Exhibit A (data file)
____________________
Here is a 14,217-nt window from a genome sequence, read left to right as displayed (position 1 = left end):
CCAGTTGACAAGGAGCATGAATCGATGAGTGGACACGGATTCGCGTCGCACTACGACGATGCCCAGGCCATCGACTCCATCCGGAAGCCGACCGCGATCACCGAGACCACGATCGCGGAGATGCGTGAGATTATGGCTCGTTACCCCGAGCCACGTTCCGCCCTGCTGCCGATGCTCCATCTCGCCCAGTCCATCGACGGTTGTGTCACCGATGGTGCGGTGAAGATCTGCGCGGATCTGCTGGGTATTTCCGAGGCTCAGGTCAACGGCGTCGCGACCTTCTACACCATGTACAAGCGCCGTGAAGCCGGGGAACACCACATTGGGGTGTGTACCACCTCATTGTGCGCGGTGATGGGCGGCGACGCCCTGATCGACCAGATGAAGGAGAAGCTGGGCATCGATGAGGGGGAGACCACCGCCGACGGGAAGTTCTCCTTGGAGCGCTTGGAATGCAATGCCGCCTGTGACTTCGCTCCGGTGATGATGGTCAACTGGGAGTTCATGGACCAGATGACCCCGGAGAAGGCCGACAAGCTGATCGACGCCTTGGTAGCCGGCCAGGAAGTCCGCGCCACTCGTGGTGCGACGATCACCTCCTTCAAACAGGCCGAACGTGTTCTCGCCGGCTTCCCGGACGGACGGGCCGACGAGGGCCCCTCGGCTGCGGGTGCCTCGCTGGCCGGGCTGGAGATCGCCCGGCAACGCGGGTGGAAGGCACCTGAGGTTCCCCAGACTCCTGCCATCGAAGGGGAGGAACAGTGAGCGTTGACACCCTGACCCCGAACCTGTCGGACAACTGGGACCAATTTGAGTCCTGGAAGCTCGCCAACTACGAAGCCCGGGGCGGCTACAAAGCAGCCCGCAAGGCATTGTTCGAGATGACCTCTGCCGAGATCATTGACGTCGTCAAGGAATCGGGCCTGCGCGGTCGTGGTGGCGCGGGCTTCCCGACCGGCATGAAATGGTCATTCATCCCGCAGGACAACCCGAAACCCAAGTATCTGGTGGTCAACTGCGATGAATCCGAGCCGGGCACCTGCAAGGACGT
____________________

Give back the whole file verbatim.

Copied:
Here is a 14,217-nt window from a genome sequence, read left to right as displayed (position 1 = left end):
CCAGTTGACAAGGAGCATGAATCGATGAGTGGACACGGATTCGCGTCGCACTACGACGATGCCCAGGCCATCGACTCCATCCGGAAGCCGACCGCGATCACCGAGACCACGATCGCGGAGATGCGTGAGATTATGGCTCGTTACCCCGAGCCACGTTCCGCCCTGCTGCCGATGCTCCATCTCGCCCAGTCCATCGACGGTTGTGTCACCGATGGTGCGGTGAAGATCTGCGCGGATCTGCTGGGTATTTCCGAGGCTCAGGTCAACGGCGTCGCGACCTTCTACACCATGTACAAGCGCCGTGAAGCCGGGGAACACCACATTGGGGTGTGTACCACCTCATTGTGCGCGGTGATGGGCGGCGACGCCCTGATCGACCAGATGAAGGAGAAGCTGGGCATCGATGAGGGGGAGACCACCGCCGACGGGAAGTTCTCCTTGGAGCGCTTGGAATGCAATGCCGCCTGTGACTTCGCTCCGGTGATGATGGTCAACTGGGAGTTCATGGACCAGATGACCCCGGAGAAGGCCGACAAGCTGATCGACGCCTTGGTAGCCGGCCAGGAAGTCCGCGCCACTCGTGGTGCGACGATCACCTCCTTCAAACAGGCCGAACGTGTTCTCGCCGGCTTCCCGGACGGACGGGCCGACGAGGGCCCCTCGGCTGCGGGTGCCTCGCTGGCCGGGCTGGAGATCGCCCGGCAACGCGGGTGGAAGGCACCTGAGGTTCCCCAGACTCCTGCCATCGAAGGGGAGGAACAGTGAGCGTTGACACCCTGACCCCGAACCTGTCGGACAACTGGGACCAATTTGAGTCCTGGAAGCTCGCCAACTACGAAGCCCGGGGCGGCTACAAAGCAGCCCGCAAGGCATTGTTCGAGATGACCTCTGCCGAGATCATTGACGTCGTCAAGGAATCGGGCCTGCGCGGTCGTGGTGGCGCGGGCTTCCCGACCGGCATGAAATGGTCATTCATCCCGCAGGACAACCCGAAACCCAAGTATCTGGTGGTCAACTGCGATGAATCCGAGCCGGGCACCTGCAAGGACGT